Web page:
Monday, November 13, 2006

Yield Estimation and Quality Evaluation of Sweet Potato Using Spectral Reflectance.

Muneharu Sato, Etsuji Ishiguro, Daitaro Ishikawa, and Shin-ichi Sekioka. Kagoshima Univ, 1-21-24 Kohrimoto, Kagoshima, Japan

Many studies suggest that measuring spectral reflectance is useful to evaluate above-ground biomasses and qualities of standing plants. Few, if any, attempts to use spectral reflectance to estimate the growth conditions of creeping plants, however, have been done. In this study, therefore, the practical use of spectral reflectance data was investigated in the field of agriculture especially for sweet potato (Ipomoea batatas Lam. cv. kogane-sengan), which is one of the economically important crops in Kagoshima, Japan. It is well known that the total leaf area of a plant reflects its growth condition since the area affects its photosynthetic rate. In this study, the total leaf areas of sweet potato plants and their root yields were observed periodically during the cultivation period. But before digging up and destroying the samples, the spectral properties of their canopies were measured with a handheld spectroradiometer (400nm to 1000nm at 3 nm interval, IFOV with 3 degrees), and their numbers of leaves were counted nondestructively. These spectral curves were differentiated with respect to wavelength on the first and the second orders so that inflection points representing peaks and bottoms were found on the curves. Then the relationships among the wavelength corresponding to each peak, total leaf area, and root yields were analyzed. Normalized differential index with the reflectances of 520 nm and 710 nm, ND520,710 = (R520|R710) /(R520+R710) showed the close relation with total leaf area, the amount of yield, and nitrogen content of leaves, too. This result demonstrates the potentiality of the use of spectral reflectance signatures for estimating the yield of sweet potato before harvest.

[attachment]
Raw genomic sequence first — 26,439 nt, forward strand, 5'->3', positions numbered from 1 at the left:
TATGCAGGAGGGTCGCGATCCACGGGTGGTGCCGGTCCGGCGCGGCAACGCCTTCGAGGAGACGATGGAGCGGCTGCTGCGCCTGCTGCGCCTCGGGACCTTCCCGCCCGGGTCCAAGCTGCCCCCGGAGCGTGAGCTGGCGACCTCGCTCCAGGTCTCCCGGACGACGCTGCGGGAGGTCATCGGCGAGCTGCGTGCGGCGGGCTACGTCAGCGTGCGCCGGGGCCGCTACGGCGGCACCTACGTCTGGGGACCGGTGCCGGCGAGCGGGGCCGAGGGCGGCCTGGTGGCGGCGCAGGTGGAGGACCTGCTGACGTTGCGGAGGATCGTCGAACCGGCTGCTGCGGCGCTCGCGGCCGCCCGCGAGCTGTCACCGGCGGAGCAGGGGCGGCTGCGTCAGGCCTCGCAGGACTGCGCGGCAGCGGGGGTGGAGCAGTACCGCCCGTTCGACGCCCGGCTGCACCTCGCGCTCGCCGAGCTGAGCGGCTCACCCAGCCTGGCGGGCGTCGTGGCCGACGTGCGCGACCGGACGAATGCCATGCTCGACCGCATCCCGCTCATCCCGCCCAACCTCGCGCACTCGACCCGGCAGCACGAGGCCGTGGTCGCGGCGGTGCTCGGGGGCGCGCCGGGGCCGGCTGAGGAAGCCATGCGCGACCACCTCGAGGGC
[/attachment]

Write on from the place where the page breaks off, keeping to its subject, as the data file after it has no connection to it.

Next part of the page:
Handout (.ppt format, 5087.0 kb)